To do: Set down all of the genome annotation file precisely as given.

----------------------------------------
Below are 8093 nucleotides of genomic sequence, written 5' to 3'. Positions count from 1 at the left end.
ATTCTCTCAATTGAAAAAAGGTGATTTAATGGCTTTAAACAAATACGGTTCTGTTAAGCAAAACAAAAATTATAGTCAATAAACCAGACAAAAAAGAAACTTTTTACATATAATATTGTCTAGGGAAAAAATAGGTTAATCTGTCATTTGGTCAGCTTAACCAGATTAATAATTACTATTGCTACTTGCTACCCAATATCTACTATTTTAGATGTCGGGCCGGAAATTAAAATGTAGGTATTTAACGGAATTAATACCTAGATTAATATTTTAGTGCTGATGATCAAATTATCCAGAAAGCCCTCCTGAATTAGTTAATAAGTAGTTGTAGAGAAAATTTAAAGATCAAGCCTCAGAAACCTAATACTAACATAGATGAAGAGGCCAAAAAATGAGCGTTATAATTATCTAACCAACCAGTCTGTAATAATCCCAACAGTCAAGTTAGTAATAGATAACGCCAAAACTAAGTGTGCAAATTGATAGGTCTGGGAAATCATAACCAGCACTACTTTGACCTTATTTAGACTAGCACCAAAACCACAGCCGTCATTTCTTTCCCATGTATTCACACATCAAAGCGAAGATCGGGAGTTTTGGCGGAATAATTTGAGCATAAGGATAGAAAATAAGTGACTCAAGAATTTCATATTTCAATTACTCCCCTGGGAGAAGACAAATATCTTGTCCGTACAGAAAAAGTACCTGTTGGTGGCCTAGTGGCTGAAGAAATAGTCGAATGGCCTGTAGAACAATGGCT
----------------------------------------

Below are 8093 nucleotides of genomic sequence, written 5' to 3'. Positions count from 1 at the left end.
ATTCTCTCAATTGAAAAAAGGTGATTTAATGGCTTTAAACAAATACGGTTCTGTTAAGCAAAACAAAAATTATAGTCAATAAACCAGACAAAAAAGAAACTTTTTACATATAATATTGTCTAGGGAAAAAATAGGTTAATCTGTCATTTGGTCAGCTTAACCAGATTAATAATTACTATTGCTACTTGCTACCCAATATCTACTATTTTAGATGTCGGGCCGGAAATTAAAATGTAGGTATTTAACGGAATTAATACCTAGATTAATATTTTAGTGCTGATGATCAAATTATCCAGAAAGCCCTCCTGAATTAGTTAATAAGTAGTTGTAGAGAAAATTTAAAGATCAAGCCTCAGAAACCTAATACTAACATAGATGAAGAGGCCAAAAAATGAGCGTTATAATTATCTAACCAACCAGTCTGTAATAATCCCAACAGTCAAGTTAGTAATAGATAACGCCAAAACTAAGTGTGCAAATTGATAGGTCTGGGAAATCATAACCAGCACTACTTTGACCTTATTTAGACTAGCACCAAAACCACAGCCGTCATTTCTTTCCCATGTATTCACACATCAAAGCGAAGATCGGGAGTTTTGGCGGAATAATTTGAGCATAAGGATAGAAAATAAGTGACTCAAGAATTTCATATTTCAATTACTCCCCTGGGAGAAGACAAATATCTTGTCCGTACAGAAAAAGTACCTGTTGGTGGCCTAGTGGCTGAAGAAATAGTCGAATGGCCTGTAGAACAATGGCT